How can the success of local programs like EarthCraft House translate into creating a national green building program? “There are five key components to most local green building programs that should also be the center of a national green building programs,” says Creech.“These are site selection, including how a site handles water runoff and supports smart transportation; energy use;water conservation; sustainable materials; and the health of the occupants.” Integrating these basic elements into a national program requires some artistry.“Protecting salmon waterways may be a priority in the Northwest, and that will inform how they handle site selection and water runoff. In Atlanta,we’re concerned with soil erosion from water runoff, and we’re also very concerned with air quality.We have a lot of air conditioners in the area.”Those air conditioners require a lot of electricity, which burdens the electric grid during peak hours in the summer.And the power plants that make that electricity pump a lot of pollution into the air.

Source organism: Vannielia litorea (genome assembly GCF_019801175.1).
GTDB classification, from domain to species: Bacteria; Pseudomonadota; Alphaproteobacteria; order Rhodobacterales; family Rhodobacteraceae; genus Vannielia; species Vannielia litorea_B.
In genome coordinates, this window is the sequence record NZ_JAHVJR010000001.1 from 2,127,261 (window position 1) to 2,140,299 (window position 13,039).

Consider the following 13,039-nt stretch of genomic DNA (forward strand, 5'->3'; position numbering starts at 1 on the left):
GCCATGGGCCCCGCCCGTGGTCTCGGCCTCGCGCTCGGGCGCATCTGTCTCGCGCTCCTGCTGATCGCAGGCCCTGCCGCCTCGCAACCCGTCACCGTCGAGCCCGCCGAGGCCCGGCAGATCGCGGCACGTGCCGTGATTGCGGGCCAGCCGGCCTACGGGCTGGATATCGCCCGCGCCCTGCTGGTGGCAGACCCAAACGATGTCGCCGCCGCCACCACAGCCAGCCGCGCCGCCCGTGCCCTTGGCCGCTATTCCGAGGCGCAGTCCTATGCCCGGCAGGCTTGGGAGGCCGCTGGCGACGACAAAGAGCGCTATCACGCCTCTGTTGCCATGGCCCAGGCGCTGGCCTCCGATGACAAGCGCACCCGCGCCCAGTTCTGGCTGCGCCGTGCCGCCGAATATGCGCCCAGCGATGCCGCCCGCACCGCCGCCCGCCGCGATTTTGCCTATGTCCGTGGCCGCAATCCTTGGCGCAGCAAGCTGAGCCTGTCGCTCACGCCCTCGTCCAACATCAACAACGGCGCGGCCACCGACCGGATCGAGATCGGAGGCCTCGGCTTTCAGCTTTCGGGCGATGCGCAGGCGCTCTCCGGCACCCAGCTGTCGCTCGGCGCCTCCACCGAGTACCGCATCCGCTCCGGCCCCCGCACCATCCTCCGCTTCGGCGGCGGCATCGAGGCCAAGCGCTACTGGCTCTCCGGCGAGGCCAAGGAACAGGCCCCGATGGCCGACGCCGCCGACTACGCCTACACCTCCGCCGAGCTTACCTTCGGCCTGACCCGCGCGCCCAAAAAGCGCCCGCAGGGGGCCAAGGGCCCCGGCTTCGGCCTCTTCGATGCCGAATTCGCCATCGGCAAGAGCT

Creech also believes that any national program should be based firmly in building science. In other words, green building programs should look at the whole house as a system. Greg Thomas, president of Performance Systems Development, a consulting firm specializing in home performance and energy efficiency, and president of Performance Systems Contracting, a contracting company— both in Ithaca,New York— echoes Creech’s concerns.“Green has become a popular label, and it seems more holistic than home performance, but the green label is not controlled,” says Thomas.“Some green building programs place an emphasis on using sustainable materials and are not as concerned with energy efficiency.” For Creech and Thomas, green building must integrate whole-house home performance.
        And any national green building program should make the health of the occupants a top priority. For example, EarthCraft builders earn points for building according to the guidelines of the American Lung Association’s Health House program.“There are other healthy house programs out there.A national program should build on these existing programs,” says Creech.
        Local programs are successful when they work in tandem with other local, state, and national home building stakeholders. (For examples of successful local programs, see “Three Green Building Programs.”) The National Association of Home Builders (NAHB) sponsors a program for tree conservation called Building with Trees. Atlanta builders earn points toward receiving an EarthCraft House designation by following the NAHB tree program. Southface also works in cooperation with the national Energy Star program, the Atlanta Home Builders Association, and other partners.